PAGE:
Good Thursday morning.
Good Thursday morning.
Enrollment through the Affordable Care Act's exchanges is getting off to a somewhat sluggish start, compared to the last sign-up period.
By the numbers: A little over 370,000 people selected plans through HealthCare.gov in the first 3 days of open enrollment, according to figures the Health and Human Services Department released yesterday.
Between the lines: This is a pretty straightforward apples-to-apples comparison of the first few days of enrollment. Last year's totals include one extra day, but it's hard to imagine how that could explain a 40% drop in sign-ups.
There's still time for things to turn around: This report covers the first week of a 6-week enrollment window, and sign-ups usually surge at the end.
Meanwhile, HHS released a new proposed rule yesterday on "program integrity" for the exchanges.
Another significant change in HHS' program integrity rule: The department wants insurers to send consumers separate bills for medical coverage and whatever coverage they might provide for abortion.
How it works: Federal law says federal funding — including premium subsidies under the ACA — can't be used to cover abortion, and requires insurers to segregate the money they use to provide coverage for abortion services.
On a similar note, HHS also finalized rules yesterday making it easier for employers to opt out of the ACA's contraception mandate if they have religious — or, in some cases, moral — objections to birth control.
The other side: ACA legal expert Nicholas Bagley has argued that the exemption for moral objections is illegal.
Between the midterms and Jeff Sessions’ departure as attorney general, medical marijuana is really … riding high. (I’m so sorry.)
Driving the news: Shares of the medical marijuana company Tilray surged after Jeff Sessions resigned as attorney general. Sessions was ardently opposed to legal weed. (“Good people don’t smoke marijuana,” he once declared.)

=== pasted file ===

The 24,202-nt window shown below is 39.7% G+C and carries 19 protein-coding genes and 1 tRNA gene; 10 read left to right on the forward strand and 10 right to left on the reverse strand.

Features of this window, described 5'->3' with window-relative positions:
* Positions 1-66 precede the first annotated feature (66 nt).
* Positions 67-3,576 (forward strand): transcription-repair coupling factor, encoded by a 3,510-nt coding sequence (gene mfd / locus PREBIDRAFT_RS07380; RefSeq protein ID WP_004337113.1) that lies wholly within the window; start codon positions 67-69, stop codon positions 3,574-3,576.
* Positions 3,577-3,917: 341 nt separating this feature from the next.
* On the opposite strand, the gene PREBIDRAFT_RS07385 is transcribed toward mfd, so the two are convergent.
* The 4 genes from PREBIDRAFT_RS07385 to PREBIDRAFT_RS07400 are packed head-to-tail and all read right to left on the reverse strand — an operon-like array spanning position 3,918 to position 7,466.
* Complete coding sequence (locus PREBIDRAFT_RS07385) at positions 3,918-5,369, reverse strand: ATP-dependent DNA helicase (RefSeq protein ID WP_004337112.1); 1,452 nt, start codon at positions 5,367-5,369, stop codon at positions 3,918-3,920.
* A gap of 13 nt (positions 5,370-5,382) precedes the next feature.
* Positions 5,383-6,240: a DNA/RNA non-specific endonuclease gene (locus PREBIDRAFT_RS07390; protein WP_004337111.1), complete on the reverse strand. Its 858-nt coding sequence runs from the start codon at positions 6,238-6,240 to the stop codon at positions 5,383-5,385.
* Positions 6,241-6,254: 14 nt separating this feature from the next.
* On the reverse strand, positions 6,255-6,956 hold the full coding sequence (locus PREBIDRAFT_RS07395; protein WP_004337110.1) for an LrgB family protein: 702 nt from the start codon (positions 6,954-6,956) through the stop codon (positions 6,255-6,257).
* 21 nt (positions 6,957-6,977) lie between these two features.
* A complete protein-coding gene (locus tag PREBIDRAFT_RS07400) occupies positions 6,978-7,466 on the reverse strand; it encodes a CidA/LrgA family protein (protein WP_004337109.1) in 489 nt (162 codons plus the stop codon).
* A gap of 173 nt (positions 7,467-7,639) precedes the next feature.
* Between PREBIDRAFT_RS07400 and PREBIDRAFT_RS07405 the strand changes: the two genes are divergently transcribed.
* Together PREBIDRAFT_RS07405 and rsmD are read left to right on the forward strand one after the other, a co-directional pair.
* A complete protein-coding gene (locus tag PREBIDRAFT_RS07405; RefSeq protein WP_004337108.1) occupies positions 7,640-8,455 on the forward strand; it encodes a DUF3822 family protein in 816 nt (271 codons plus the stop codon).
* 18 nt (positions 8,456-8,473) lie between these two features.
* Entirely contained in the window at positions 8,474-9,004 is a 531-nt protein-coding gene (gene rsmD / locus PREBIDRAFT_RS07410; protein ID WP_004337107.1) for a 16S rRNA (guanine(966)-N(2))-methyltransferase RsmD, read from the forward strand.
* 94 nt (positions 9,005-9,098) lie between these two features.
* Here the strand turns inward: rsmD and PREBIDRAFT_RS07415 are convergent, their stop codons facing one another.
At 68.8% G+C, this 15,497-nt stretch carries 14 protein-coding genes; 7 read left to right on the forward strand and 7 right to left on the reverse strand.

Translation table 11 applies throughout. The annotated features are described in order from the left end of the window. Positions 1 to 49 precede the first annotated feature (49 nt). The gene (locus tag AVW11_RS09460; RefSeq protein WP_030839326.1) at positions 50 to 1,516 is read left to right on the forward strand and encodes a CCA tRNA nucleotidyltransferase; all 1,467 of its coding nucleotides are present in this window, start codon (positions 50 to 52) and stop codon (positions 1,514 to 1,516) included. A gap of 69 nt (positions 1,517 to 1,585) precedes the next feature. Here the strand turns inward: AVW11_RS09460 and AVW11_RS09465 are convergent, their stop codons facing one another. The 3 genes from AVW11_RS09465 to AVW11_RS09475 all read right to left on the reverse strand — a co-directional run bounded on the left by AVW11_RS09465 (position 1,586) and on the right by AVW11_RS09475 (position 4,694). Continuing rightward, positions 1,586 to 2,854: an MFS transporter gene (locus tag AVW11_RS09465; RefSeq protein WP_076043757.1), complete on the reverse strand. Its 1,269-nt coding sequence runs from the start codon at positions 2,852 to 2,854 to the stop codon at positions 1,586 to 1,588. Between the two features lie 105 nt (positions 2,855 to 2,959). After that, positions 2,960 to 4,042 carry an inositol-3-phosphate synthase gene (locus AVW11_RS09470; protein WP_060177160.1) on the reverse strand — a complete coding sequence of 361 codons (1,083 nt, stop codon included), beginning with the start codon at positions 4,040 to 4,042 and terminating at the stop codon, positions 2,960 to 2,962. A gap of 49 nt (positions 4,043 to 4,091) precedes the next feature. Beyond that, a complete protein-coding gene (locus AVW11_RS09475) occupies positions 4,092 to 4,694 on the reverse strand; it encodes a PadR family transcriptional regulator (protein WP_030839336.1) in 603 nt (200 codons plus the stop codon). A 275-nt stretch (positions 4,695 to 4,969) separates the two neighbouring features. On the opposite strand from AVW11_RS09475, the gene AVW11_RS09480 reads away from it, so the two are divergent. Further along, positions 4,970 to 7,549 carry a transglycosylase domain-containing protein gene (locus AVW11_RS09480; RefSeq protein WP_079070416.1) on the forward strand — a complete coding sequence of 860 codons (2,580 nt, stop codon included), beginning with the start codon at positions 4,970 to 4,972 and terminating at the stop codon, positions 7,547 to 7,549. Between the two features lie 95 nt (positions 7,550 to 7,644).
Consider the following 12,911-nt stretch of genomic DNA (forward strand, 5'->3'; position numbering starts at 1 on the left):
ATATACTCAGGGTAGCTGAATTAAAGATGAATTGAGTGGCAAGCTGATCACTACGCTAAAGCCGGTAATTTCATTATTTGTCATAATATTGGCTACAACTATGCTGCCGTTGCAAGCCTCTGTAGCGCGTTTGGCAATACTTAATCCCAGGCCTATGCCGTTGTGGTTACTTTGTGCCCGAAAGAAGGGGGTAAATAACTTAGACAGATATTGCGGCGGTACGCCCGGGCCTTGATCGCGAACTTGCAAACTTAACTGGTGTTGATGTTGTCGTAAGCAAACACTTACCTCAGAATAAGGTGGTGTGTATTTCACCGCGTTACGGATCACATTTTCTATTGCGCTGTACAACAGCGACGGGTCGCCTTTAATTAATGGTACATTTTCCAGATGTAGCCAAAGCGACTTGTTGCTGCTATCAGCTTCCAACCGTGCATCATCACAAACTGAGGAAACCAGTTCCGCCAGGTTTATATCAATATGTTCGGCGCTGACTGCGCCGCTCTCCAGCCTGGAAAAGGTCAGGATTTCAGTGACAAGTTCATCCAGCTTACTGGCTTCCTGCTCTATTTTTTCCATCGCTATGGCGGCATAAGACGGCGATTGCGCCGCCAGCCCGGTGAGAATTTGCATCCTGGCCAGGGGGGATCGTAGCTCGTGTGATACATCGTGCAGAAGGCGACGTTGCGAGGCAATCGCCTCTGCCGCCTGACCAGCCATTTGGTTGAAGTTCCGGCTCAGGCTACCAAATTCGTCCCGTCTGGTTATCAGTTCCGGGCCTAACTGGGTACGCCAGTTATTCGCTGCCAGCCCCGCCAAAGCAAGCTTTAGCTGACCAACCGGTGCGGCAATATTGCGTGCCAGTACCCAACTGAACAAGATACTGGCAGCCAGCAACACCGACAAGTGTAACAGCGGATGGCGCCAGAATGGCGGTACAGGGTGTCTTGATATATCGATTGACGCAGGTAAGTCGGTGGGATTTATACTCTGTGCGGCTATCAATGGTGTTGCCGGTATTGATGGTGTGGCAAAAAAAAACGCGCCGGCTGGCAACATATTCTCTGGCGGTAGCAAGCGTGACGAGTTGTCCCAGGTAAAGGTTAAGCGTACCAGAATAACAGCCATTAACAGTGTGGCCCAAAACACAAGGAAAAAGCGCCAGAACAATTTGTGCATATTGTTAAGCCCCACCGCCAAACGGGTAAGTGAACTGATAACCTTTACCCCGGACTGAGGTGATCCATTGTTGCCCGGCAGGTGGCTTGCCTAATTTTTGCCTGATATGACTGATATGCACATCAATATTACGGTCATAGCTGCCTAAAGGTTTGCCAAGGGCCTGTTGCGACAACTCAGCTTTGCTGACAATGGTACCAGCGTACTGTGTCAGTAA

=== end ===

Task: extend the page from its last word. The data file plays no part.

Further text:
Why it matters: Marijuana could be an effective alternative to opioids for pain treatment. And Tuesday’s ballot measures are part of a partial but undeniable shift toward broader legalization — a shift that Sessions decidedly did not facilitate.
Humana CFO Brian Kane was noncommittal yesterday when a Wall Street analyst asked how much the company's bottom line would benefit next year from the suspension of the ACA's tax on insurers.
Yes, but: Those savings have already been modeled, according to a review of other Wall Street analysts’ estimates.
Go deeper: The health insurance industry will pocket at least $750 million in profits from the ACA tax moratorium.
Tuesday’s congressional elections will likely have the effect of pushing policymaking away from Congress and into the states, the Kaiser Family Foundation’s Drew Altman writes in his latest Axios column.
What to watch: Blue states will continue to go their own way, trying to strengthen regulations to control costs, protect consumers and improve their Medicaid programs.
The bottom line: Proposals in Congress and on the campaign trail are important because they can shape the agenda after 2020. But for now, the states are where the real action is.